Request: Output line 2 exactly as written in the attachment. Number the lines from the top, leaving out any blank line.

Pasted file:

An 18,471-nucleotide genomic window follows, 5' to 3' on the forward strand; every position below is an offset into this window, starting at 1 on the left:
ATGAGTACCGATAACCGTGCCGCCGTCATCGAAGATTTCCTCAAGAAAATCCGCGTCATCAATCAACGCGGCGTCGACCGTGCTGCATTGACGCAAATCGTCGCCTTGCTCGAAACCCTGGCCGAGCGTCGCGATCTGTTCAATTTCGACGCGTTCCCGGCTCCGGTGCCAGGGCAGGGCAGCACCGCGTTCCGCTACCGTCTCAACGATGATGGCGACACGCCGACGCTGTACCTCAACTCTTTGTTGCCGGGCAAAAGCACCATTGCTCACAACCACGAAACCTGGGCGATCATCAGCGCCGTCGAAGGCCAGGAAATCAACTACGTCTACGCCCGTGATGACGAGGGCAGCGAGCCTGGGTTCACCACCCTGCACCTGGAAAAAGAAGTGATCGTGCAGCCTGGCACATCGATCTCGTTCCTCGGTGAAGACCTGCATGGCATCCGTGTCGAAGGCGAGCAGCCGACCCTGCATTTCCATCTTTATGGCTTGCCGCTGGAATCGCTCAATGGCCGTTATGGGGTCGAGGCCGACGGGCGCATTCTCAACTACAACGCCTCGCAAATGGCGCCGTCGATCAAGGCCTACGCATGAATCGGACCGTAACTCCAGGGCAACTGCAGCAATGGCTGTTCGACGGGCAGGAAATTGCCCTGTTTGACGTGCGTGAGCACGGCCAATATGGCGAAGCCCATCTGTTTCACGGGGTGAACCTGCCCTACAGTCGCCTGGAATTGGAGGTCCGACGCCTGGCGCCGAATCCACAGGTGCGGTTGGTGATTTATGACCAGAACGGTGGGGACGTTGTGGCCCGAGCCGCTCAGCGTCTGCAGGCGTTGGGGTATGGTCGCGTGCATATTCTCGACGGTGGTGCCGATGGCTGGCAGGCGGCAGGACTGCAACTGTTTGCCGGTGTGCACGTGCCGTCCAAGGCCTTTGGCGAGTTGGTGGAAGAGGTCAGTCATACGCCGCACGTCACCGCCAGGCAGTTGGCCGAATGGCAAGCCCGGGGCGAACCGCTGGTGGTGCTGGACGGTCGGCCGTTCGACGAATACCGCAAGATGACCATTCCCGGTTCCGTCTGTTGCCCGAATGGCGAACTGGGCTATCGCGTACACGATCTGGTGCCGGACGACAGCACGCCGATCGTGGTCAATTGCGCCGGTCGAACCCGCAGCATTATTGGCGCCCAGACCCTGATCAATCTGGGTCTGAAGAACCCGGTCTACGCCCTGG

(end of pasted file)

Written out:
ATGAGTACCGATAACCGTGCCGCCGTCATCGAAGATTTCCTCAAGAAAATCCGCGTCATCAATCAACGCGGCGTCGACCGTGCTGCATTGACGCAAATCGTCGCCTTGCTCGAAACCCTGGCCGAGCGTCGCGATCTGTTCAATTTCGACGCGTTCCCGGCTCCGGTGCCAGGGCAGGGCAGCACCGCGTTCCGCTACCGTCTCAACGATGATGGCGACACGCCGACGCTGTACCTCAACTCTTTGTTGCCGGGCAAAAGCACCATTGCTCACAACCACGAAACCTGGGCGATCATCAGCGCCGTCGAAGGCCAGGAAATCAACTACGTCTACGCCCGTGATGACGAGGGCAGCGAGCCTGGGTTCACCACCCTGCACCTGGAAAAAGAAGTGATCGTGCAGCCTGGCACATCGATCTCGTTCCTCGGTGAAGACCTGCATGGCATCCGTGTCGAAGGCGAGCAGCCGACCCTGCATTTCCATCTTTATGGCTTGCCGCTGGAATCGCTCAATGGCCGTTATGGGGTCGAGGCCGACGGGCGCATTCTCAACTACAACGCCTCGCAAATGGCGCCGTCGATCAAGGCCTACGCATGAATCGGACCGTAACTCCAGGGCAACTGCAGCAATGGCTGTTCGACGGGCAGGAAATTGCCCTGTTTGACGTGCGTGAGCACGGCCAATATGGCGAAGCCCATCTGTTTCACGGGGTGAACCTGCCCTACAGTCGCCTGGAATTGGAGGTCCGACGCCTGGCGCCGAATCCACAGGTGCGGTTGGTGATTTATGACCAGAACGGTGGGGACGTTGTGGCCCGAGCCGCTCAGCGTCTGCAGGCGTTGGGGTATGGTCGCGTGCATATTCTCGACGGTGGTGCCGATGGCTGGCAGGCGGCAGGACTGCAACTGTTTGCCGGTGTGCACGTGCCGTCCAAGGCCTTTGGCGAGTTGGTGGAAGAGGTCAGTCATACGCCGCACGTCACCGCCAGGCAGTTGGCCGAATGGCAAGCCCGGGGCGAACCGCTGGTGGTGCTGGACGGTCGGCCGTTCGACGAATACCGCAAGATGACCATTCCCGGTTCCGTCTGTTGCCCGAATGGCGAACTGGGCTATCGCGTACACGATCTGGTGCCGGACGACAGCACGCCGATCGTGGTCAATTGCGCCGGTCGAACCCGCAGCATTATTGGCGCCCAGACCCTGATCAATCTGGGTCTGAAGAACCCGGTCTACGCCCTGG